Ceylon; an Account of the Island Physical, Historical, and eBook

James Emerson Tennent
This eBook from the Gutenberg Project consists of approximately 712 pages of information about Ceylon; an Account of the Island Physical, Historical, and.

[Footnote 2:  A lay devotee who takes on himself the obligation of asceticism without putting on the yellow robe.]

[Footnote 3:  The dathanga or “teles-dathanga” are the thirteen ordinances by which the cleaving to existence is destroyed, involving piety, abstinence, and self-mortification.—­HARDY’S Eastern Monachism, ch. ii. p. 9.]

[Illustration:  FORTIFIED ROCK OF SIGIRI]

[Sidenote:  A.D. 495.]

Meanwhile, after an interval of eighteen years, Mogallana, having in his exile collected a sufficient force, returned from India to avenge the murder of his father; and the brothers encountered each other in a decisive engagement at Ambatthakolo in the Seven Corles.  Kasyapa, perceiving a swamp in his front, turned the elephant which he rode into a side path to avoid it; on which his army in alarm raised the shout that “their liege lord was flying,” and in the confusion which followed, Mogallana, having struck off the head of his brother, returned the krese to its scabbard, and led his followers to take possession of the capital; where he avenged the death of his father, by the execution of the minister who had consented to it.  He established a marine force to guard the island against the descents of the Malabars, and “having purified both the orthodox dharma[1], and the religion of the vanquisher, he died, after reigning eighteen years, signalised by acts of piety."[2] This story as related by its eye-witness, Mahanamo, forms one of the most characteristic, as well as the best authenticated episodes of contemporary history presented by the annals of Ceylon.

[Footnote 1:  The doctrines of Buddha.]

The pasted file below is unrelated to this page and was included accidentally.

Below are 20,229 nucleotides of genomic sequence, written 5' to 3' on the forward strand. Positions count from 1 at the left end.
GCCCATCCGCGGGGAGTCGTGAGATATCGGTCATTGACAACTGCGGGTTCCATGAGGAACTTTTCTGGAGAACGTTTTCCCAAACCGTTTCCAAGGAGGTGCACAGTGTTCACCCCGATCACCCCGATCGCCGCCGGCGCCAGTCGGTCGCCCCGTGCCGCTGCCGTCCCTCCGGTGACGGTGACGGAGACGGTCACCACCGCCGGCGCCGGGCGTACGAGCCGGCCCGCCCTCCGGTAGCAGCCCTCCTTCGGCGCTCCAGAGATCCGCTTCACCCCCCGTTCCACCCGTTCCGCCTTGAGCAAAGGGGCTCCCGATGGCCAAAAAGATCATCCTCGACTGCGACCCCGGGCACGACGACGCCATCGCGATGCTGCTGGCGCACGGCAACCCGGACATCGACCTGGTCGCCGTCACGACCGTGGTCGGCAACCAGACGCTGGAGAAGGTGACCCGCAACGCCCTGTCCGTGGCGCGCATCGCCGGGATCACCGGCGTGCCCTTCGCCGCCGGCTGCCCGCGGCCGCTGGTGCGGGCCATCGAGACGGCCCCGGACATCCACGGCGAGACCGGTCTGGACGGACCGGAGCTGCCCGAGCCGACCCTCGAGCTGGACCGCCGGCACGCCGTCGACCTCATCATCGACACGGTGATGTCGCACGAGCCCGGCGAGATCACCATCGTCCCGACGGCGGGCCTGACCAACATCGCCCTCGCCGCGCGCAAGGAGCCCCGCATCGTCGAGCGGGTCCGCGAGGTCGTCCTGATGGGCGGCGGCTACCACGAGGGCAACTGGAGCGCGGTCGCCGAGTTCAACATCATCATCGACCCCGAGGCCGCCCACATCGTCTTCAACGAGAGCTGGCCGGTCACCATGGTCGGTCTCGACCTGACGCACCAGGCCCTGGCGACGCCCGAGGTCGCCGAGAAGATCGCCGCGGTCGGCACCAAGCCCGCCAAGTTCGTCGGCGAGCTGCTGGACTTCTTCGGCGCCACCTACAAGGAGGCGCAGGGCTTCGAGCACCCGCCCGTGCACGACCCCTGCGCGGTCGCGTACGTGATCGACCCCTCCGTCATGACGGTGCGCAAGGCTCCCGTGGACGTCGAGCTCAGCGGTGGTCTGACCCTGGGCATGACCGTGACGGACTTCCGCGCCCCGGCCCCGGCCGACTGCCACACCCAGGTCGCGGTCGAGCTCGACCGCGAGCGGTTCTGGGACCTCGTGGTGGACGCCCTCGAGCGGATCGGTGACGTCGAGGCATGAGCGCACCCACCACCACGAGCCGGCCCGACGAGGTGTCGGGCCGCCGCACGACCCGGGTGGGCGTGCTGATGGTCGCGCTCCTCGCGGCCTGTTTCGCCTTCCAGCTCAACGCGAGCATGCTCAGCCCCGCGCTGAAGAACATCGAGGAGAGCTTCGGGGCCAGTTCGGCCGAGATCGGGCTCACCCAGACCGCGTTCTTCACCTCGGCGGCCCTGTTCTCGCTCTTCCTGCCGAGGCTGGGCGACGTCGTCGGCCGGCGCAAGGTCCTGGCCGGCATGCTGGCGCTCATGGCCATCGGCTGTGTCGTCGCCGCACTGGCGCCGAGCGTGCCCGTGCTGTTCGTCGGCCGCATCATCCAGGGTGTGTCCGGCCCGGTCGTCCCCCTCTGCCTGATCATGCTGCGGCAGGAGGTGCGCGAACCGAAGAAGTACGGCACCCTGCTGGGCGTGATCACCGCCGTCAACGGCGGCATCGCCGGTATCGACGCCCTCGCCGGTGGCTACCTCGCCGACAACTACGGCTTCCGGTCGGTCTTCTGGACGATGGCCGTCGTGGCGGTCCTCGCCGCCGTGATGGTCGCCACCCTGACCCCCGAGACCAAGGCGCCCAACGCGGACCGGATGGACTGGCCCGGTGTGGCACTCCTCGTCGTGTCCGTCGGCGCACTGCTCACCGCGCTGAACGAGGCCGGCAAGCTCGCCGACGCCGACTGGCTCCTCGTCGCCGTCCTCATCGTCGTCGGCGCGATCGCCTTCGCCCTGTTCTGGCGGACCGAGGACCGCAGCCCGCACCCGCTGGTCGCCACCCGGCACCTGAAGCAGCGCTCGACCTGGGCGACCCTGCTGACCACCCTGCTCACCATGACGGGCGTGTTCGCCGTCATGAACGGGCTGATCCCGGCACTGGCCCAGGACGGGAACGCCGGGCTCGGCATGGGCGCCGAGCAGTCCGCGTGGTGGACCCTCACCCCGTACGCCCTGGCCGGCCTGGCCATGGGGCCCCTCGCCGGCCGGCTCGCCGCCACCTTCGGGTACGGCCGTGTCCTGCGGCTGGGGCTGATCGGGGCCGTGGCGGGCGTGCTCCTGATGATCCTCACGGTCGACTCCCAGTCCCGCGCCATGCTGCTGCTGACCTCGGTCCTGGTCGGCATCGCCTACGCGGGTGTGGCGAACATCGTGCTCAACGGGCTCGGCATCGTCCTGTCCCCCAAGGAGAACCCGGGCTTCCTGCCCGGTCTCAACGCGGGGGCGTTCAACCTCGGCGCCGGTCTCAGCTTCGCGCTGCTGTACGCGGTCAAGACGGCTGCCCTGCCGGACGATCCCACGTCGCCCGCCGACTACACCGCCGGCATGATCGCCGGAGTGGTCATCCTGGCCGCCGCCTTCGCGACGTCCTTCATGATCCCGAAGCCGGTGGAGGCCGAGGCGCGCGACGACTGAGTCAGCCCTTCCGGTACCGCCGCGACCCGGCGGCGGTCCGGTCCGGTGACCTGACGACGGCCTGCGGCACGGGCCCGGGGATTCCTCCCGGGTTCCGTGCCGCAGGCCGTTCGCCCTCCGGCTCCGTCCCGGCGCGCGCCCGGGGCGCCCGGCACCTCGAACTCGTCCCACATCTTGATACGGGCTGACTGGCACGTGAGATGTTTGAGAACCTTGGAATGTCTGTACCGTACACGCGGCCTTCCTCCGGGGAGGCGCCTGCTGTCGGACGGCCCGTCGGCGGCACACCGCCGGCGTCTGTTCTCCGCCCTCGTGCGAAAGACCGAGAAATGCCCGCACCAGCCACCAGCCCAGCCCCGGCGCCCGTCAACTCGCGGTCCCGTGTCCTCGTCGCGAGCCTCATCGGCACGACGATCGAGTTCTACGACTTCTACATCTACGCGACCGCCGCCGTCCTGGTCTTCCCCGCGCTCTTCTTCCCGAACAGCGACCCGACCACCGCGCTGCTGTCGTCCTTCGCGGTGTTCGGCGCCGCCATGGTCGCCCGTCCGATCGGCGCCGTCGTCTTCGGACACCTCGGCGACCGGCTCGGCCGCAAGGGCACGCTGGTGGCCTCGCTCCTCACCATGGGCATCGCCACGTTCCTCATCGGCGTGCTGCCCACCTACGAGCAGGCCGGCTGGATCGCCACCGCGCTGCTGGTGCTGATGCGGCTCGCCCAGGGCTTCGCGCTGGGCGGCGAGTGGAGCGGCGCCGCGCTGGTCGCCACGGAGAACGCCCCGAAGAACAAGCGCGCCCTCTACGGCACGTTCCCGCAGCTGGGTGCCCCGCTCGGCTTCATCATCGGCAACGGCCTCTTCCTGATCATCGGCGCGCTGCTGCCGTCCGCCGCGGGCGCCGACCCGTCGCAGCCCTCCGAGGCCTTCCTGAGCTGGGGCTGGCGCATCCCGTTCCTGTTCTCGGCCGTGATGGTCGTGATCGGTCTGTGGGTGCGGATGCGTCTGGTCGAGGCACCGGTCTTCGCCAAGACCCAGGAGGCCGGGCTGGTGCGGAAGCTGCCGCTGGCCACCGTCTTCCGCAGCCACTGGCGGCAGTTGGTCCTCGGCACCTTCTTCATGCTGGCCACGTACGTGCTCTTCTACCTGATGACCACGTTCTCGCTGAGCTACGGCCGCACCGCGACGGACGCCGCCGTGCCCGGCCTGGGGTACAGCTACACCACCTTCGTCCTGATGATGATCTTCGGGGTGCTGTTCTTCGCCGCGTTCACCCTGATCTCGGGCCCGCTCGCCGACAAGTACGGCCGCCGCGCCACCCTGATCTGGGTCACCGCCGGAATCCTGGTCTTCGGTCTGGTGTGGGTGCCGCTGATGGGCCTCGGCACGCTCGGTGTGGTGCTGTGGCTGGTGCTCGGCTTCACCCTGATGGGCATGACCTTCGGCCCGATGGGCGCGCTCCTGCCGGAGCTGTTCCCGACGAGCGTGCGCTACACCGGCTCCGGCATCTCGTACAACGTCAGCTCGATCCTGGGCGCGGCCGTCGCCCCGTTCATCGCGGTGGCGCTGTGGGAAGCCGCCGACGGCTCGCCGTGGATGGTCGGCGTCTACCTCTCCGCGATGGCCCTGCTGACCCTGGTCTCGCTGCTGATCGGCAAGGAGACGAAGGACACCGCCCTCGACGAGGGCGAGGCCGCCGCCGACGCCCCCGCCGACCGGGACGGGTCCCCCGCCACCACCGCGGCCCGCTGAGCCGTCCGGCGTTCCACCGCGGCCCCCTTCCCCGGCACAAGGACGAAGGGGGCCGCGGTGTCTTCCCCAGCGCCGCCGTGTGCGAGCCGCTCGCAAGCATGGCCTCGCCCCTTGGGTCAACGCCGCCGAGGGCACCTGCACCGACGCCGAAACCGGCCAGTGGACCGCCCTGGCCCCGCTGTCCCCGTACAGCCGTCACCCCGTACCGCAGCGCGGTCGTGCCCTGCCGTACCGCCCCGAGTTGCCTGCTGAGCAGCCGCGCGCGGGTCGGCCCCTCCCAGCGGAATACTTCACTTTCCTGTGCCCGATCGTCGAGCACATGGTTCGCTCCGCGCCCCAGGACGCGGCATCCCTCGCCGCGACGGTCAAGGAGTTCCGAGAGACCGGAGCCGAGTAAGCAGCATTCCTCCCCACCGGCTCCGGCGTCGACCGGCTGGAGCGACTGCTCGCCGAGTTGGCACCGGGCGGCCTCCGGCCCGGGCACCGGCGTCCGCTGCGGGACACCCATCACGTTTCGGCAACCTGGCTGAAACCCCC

[Footnote 2:  Mahawanso, ch. xxxix.  Manuscript translation by TURNOUR.  TURNOUR, in his Epitome, says Kasyapa “committed suicide on the field of battle,” but this does not appear from the narrative of the Mahawanso.]

[Sidenote:  A.D. 515.]

Such was the feebleness of the royal house, that of the eight kings who succeeded Mogallana between A.D. 515 and A.D. 586, two died by suicide, three by murder, and one from grief occasioned by the treason of his son.  The anarchy consequent upon such disorganisation stimulated the rapacity of the Malabars; and the chronicles of the following centuries are filled with the accounts of their descents on the island and the misery inflicted by their excesses.

CHAP.  X.

THE DOMINATION OF THE MALABARS.

[Sidenote:  A.D. 515.]

It has been already explained that the invaders who engaged in forays into Ceylon, though known by the general epithet of Malabars (or as they are designated in Pali, damilos, “Tamils"), were also natives of places in India remote from that now known as Malabar.  They were, in reality, the inhabitants of one of the earliest states organised in Southern India, the kingdom of Pandya[1], whose sovereigns,

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